Thousands of Repeal the 8th protests are saying “No More Business as Usual” as the send the message to Ireland's government "No Debate, We Won't Wait."Kate Hickey

Updated 8.40AM EST: Thousands of women and men assembled on O’Connell Bridge as part of Strike 4 Repeal a campaign organized by the Coalition to Repeal the Eighth Amendment. Hold banners and wearing black the crowds young and old had a clear message – “No Debate, We Won’t Wait.”

The Strike 4 Repeal campaigns taglines is “No More Business As Usual” and the massive crowds spilling out from O’Connell Bridge, much of which was under refurbishment, and onto the Liffey quays certainly made their point.

IrishCentral was there to take in the crowds:

IrishCentral is live from the Strike For Repeal assembly on O’Connell Bridge, Dublin, on International Women’s Day. Read more here: http://irsh.us/2n55tqa

Posted by IrishCentral.com on Wednesday, March 8, 2017


They called on women and men who supported the Repeal the 8th Amendment campaign to take the day off work (paid or otherwise) and meet on the bridge wearing black.

The lobbyists at the center of this campaign had earlier on Wednesday morning pitched Ministerial Departments such as Health and Justice. At 5.30pm, at the Garden of Remembrance, the group will again gather, along with those who were unable to get out of work and march.

Posted at 3:30AM EST: Around the world, from London to Istanbul, marches have been taking place in honor of International Women’s Day calling for equal pay, the end of domestic violence and access to abortion. In Dublin, the Coalition to Repeal the Eighth Amendment will bring their Strike 4 Repeal march to the streets calling for Ireland’s Eighth Amendment, which outlaws abortion, to be withdrawn.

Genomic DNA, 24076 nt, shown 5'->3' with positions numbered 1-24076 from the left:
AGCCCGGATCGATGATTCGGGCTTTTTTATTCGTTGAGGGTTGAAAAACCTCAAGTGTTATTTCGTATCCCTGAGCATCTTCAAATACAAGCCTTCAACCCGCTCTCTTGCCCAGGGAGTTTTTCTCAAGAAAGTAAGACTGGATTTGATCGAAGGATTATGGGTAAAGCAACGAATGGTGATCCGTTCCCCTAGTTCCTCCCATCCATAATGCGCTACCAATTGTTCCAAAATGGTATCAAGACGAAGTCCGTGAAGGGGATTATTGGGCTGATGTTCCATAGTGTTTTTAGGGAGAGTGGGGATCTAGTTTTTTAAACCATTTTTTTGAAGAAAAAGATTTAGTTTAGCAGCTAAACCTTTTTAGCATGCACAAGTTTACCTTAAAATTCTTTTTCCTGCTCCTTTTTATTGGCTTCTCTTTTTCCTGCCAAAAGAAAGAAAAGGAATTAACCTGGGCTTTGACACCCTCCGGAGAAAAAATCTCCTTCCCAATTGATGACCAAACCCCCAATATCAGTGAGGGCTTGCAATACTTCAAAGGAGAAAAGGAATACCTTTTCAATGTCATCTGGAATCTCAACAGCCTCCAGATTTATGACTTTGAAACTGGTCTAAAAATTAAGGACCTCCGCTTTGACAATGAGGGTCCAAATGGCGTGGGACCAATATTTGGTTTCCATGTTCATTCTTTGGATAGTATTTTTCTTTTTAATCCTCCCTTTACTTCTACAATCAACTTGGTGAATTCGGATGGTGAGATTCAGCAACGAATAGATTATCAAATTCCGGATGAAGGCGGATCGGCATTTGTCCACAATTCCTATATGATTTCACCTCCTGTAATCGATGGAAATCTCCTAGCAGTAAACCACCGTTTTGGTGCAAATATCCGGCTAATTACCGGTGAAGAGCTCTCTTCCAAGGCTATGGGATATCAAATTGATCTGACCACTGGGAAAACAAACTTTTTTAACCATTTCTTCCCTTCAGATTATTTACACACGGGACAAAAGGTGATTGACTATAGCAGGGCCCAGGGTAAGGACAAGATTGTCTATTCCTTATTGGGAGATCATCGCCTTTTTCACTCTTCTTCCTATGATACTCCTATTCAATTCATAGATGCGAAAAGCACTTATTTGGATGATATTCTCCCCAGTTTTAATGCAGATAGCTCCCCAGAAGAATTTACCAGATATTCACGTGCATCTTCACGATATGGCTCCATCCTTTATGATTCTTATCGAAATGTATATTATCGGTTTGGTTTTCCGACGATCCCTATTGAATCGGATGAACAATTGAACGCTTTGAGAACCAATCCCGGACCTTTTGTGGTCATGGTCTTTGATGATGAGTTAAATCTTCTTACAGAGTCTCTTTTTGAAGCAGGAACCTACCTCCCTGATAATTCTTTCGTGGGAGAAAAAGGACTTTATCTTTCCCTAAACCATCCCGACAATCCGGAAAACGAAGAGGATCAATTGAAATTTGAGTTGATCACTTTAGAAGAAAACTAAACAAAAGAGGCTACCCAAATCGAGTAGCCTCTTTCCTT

Strike 4 Repeal called on the women of Ireland to down tools (at home or at work), wear black, and take a stand on International Women’s Day if the Irish government had not called a referendum on the topic by this date. The date has arrived. The strike’s slogan? “No more business as usual.”

In a statement Ailbhe Smyth, Convener of the Repeal the Eighth Coalition said:

“International Women’s Day celebrates the history of women fighting for economic, political and reproductive rights, and we are continuing this fight. In Ireland, women are no longer prepared to wait patiently on the sidelines while 'experts' and politicians debate our human right to personal and bodily autonomy. We will not sit by as they decide what rights and freedoms we should have over our own bodies, our lives, and our futures.

“It’s over a year since the last General Election and despite all the promises and commitments, we are no closer to a referendum date. Recent polls further strengthen our view that Irish people want the issue of abortion dealt with. The delay cannot be permitted to continue, and on Wednesday, we’ll be marching to demand that a date is named for a referendum.”

Ireland is one of the last countries in the developed world to have a near-total ban on abortion.

Every day, on average, 12 women travel to the United Kingdom to access legal abortion services. During the period from 2010 to 2012, according to reports, there were 1,642 abortion pill packages sent to Ireland.